I also think the same rule should apply when it comes to being an officer. My old department before I transferred out of my original company were starting talks of sending me to officer classes a short time after I got off probation. I flat out told them I was in no way ready to be an officer and would never consider it with at least 4 to 5 years experience under my belt.

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    Quote Originally Posted by FyredUp View Post
    I'll go even farther than that. I don't believe anyone should be a certified FF2 without at least 2 or 3 years on the job. The fact is, in Wisconsin anyways, som parts of FF2 assume fireground experience and even doing certain command functions like size-up and first in reports. No brand new firefighter has the skill base to be able to do those things properly.

    I do agree with you 100% that if you have less than one year of experience taking the Instructor's course is wrong. That would not and DOES NOT happen at the tech college I teach for. The state has standards on job experience and courses required before you are allowed to teach.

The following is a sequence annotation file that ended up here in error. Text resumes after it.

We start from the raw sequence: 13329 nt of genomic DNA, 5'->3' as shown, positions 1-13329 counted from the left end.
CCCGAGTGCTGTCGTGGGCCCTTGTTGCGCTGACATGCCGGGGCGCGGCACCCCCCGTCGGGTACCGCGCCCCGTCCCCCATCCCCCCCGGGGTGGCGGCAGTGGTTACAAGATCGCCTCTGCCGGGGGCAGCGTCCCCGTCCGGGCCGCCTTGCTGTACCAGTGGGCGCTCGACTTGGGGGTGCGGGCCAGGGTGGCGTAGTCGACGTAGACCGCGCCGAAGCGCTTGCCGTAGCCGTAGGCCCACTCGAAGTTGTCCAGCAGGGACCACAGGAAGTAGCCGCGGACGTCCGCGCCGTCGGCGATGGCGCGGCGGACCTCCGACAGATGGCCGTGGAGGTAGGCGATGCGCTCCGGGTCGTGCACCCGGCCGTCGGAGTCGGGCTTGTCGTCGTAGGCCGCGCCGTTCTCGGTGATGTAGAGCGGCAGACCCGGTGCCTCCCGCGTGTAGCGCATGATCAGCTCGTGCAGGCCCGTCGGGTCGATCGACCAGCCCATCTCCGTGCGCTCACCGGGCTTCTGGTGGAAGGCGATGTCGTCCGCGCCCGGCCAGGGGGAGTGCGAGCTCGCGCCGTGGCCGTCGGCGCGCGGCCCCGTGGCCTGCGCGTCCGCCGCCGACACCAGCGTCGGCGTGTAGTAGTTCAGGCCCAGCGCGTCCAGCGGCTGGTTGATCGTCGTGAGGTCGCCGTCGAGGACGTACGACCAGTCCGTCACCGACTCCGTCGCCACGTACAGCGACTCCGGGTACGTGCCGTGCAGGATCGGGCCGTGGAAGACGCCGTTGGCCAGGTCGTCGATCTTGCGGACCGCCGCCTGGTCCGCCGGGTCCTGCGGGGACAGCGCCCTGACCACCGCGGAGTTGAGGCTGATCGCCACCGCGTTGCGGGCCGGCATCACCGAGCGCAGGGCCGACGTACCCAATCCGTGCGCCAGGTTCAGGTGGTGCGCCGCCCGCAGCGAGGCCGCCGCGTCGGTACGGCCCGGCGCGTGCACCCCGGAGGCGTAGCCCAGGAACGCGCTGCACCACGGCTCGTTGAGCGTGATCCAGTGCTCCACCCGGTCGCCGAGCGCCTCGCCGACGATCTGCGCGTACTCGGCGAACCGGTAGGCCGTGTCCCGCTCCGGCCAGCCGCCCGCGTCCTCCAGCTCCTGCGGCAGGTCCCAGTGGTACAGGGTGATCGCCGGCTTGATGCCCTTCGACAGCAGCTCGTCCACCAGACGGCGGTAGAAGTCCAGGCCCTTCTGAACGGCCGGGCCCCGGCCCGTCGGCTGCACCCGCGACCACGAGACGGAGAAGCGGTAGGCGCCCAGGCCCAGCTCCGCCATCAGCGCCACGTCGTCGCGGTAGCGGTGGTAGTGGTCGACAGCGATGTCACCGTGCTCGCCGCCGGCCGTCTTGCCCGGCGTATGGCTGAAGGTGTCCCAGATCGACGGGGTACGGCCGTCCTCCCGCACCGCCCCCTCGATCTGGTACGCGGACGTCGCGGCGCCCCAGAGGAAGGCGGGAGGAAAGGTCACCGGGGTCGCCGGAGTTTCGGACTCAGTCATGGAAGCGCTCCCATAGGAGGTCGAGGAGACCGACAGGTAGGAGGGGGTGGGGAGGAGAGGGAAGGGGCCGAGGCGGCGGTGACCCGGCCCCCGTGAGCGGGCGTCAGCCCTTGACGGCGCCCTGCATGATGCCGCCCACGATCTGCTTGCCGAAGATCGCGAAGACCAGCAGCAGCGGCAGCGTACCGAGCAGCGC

You guys must go by a different standard for FF2. Here NPQ FF2 is quickly becoming part of rookie schools and more or less being used as the lowest level of certification for new members. And I can think of nothing in the cirriculum we teach for FF2 that should be resrved for guys with time on the job.
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    Quote Originally Posted by GTRider245 View Post
    You guys must go by a different standard for FF2. Here NPQ FF2 is quickly becoming part of rookie schools and more or less being used as the lowest level of certification for new members. And I can think of nothing in the cirriculum we teach for FF2 that should be resrved for guys with time on the job.
    Indeed. My son (MD, career and volunteer) finished FF1 and FF2 (MFRI) virtually back to back.
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    Quote Originally Posted by GTRider245 View Post
    You guys must go by a different standard for FF2. Here NPQ FF2 is quickly becoming part of rookie schools and more or less being used as the lowest level of certification for new members. And I can think of nothing in the cirriculum we teach for FF2 that should be resrved for guys with time on the job.
    FF2 includes NFIRS, preplans, using the radio to give size ups, and doing on scene command functions. To me those are all skills that a "Rookie" would not be engaged in. Your opinion and operations may vary.

    Many here take them back to back also.
    Last edited by FyredUp; 08-09-2012 at 05:59 PM.